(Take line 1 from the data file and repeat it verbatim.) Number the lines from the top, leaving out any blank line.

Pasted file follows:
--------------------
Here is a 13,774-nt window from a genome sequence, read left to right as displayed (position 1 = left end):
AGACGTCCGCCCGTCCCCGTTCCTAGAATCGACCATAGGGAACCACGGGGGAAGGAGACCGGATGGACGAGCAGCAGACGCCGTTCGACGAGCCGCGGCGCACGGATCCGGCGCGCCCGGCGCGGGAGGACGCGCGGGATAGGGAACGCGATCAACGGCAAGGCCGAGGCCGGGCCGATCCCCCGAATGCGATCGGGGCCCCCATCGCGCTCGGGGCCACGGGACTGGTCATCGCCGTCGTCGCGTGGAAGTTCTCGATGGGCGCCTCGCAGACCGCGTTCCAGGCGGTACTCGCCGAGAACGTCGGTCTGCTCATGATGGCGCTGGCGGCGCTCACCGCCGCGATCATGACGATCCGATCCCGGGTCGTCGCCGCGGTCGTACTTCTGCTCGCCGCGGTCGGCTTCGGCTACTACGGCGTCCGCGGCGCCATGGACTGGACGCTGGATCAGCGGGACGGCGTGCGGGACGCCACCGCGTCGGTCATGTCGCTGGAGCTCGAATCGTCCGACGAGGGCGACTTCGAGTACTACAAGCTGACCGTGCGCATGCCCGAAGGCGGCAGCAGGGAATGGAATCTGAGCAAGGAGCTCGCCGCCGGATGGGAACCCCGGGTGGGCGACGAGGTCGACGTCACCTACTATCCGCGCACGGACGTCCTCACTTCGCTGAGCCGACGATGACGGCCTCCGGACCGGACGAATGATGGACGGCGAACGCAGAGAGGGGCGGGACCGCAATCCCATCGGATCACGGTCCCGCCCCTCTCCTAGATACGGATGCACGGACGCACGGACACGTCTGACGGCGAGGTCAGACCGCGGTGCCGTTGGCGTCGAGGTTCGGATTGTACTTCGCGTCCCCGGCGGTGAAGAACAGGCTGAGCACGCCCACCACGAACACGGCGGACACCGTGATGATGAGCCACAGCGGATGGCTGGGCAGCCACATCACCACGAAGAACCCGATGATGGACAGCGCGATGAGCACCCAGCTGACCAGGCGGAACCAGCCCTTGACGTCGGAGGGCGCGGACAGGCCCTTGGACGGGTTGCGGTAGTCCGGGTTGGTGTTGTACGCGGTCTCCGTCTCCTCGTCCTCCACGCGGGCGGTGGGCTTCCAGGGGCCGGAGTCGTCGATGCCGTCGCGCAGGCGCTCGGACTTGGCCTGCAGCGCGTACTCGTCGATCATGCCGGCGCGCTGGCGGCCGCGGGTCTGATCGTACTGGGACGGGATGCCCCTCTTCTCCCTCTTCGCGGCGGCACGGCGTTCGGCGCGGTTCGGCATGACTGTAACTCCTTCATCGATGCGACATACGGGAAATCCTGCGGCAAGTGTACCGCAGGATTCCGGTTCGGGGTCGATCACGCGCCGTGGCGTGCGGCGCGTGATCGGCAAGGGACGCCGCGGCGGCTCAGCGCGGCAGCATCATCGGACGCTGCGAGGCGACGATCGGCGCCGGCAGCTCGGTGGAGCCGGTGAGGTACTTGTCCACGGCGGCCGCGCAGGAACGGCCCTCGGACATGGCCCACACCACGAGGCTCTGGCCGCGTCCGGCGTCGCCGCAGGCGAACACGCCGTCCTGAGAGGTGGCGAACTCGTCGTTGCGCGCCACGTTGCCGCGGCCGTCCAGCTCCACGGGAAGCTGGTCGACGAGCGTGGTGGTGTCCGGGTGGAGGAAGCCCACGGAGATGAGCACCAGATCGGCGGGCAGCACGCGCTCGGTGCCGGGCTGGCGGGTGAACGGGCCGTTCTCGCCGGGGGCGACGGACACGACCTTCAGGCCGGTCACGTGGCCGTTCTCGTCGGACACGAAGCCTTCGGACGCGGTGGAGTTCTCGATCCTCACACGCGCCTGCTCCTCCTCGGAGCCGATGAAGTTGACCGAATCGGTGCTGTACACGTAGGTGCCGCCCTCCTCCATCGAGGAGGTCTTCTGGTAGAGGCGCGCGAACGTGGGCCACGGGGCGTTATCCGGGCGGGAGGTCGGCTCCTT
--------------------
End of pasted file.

Here is a 13,774-nt window from a genome sequence, read left to right as displayed (position 1 = left end):